published on in Tech Tips & Tricks Creations

Low-cost attacks on STM8 readout protection

As part of my HC-12 hacking project I needed to acquire the firmware of an STM8 microcontroller that had readout protection enabled.

I was long-time intrigued by fault-injection attacks, most recently triggered by this 35C3 Talk on PS2 Vita Hacking which used voltage glitching to overcome protection measures.

From the STM8 reference manual:

4.5.1: Readout protection

Readout protection is selected by programming the ROP option byte to 0xAA. When readout protection is enabled, reading or modifying the Flash program memory and DATA area [using the SWIM debug interface] is forbidden.

Even if no protection can be considered as totally unbreakable, the readout feature provides a very high level of protection for a general purpose microcontroller.

This looks like a great target for voltage glitching. Thus: challenge accepted! :-)

Glitch Hardware

While others reported doing similar projects with an Arduino, I thought I need the timing precision of an FPGA (and wanted to try writing hardware anyways). Not wanting to spend too much on this, I went with an EPM240, which is a really inexpensive CPLD devboard (~5€) capable of toggling IO Pins at up to 50MHz, which I hoped would be sufficient.

Annoyingly it wasn’t easily usable from Linux, but I eventually managed.

Writing the VHDL was relatively straightforward, but who would have thought that hardware is weird and debugging hardware is a pain (printf debugging is nothing compared to GPIO toggling).

Since the compiling and reflashing part is annoying and slow, I wrote the software to receive a configuration via an UART implementation writing central params to registers:

  • trigger polarity
  • trigger count
  • glitch polarity
  • trigger-to-glitch delay
  • glitch duration

Glitching Setup

The HC-12 board has a bunch of capacitors which would defeat my glitching goals, so I first tried to unsolder the HC-12 STM8 to an isolated board, but may have broken it in the process (so that’s not recommended).

Unsoldering the MCU

Unsoldering the MCU

Putting it onto a prototype adapter

Putting it onto a prototype adapter

My next attempt was to detach the GND pin from the socket and attach a new wire.

GND Pin detached (overview)

GND Pin detached (overview)

GND Pin detached (zoomed)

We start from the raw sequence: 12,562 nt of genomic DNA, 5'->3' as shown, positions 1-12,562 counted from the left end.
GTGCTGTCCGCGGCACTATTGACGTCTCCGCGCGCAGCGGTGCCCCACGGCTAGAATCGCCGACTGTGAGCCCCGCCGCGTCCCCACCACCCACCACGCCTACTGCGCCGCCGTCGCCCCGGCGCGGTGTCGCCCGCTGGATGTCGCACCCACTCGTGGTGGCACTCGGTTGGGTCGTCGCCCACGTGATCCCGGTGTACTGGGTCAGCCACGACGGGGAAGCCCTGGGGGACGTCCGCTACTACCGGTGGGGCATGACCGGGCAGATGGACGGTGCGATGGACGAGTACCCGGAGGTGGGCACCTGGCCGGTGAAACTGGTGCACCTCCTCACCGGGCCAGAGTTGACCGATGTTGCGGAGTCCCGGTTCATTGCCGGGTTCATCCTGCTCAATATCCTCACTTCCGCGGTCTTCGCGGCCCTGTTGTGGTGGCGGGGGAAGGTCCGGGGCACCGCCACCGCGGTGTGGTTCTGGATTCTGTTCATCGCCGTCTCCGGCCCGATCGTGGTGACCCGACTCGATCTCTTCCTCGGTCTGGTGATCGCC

GND Pin detached (zoomed)

Here’s what the whole bench looked like:

Glitching Setup

Glitching Setup

The total of the equipment used is <20€.

My setup seemed to work and I was able to cause seemingly undefined behavior, but I wasn’t able to glitch the option byte loading despite bruteforcing time offset and glitch duration for many nights. I eventually realized that I’m more likely glitching the UART transmission part or my USB-to-serial converter.

Differential power analysis

One of the problems I was facing was that I didn’t really know well when to glitch and trying out all the options. So I devised a power analysis setup on the assumption that the microcontroller consumes more (or less) power when loading option bytes with different amounts of bits set to one.

I borrowed an UT2052 oscilloscope and had to write some linux drivers for it to be able to automate trace retrieval. Then I prepped an STM8 with the readout protection byte set to 0x00, 0xFF and 0xAA. Using the oscilloscope I recorded hundreds of power traces around the reset phase.

oscilloscope view of power traces around the reset phase

oscilloscope view of power traces around the reset phase

I aligned the traces, averaged them, did consistency checks and removed too noisy ones. The noise graph illustrates the amount of noise within a trace set. Any significant diffs occuring at these points are likely more due to noise than due to different currents during computation of different values.

Noise level within a trace set

With that in mind I looked at the difference between the averages of different trace sets. The oscilloscope has a really bad resolution (records <250 bytes @8bits) and thus the SNR is quite bad. Accordingly there are strong artifacts, but there’s also a visible difference. The most promising is around position 150: negative correlation spike followed by a positive correlation spike without a significant event in the noise graph.

Diffs between two trace set averages

Having such candidates clearly helped to refine the search space, even if just saying it’s safe to ignore the first 50μs.

Glitching with success

Trying again with different mosfets and a refined search space I not only tried glitching the VCC and GND pins, but also the exposed voltage regulator PINs, since the datasheet already mentions:

10.3.1 VCAP external capacitor

The stabilization for the main regulator is achieved by connecting an external capacitor CEXT to the VCAP pin.

In hindsight this is a really obvious target, but I was very surprised when my attempts worked on first try within seconds of bruteforcing. Using the now-enabled SWIM debug interface I could simply dump the firmware.

This means: STM8S readout protection is broken (though not really a surprise there).

And if you need to read out the memory of a readout-protected STM8 chip, let me know!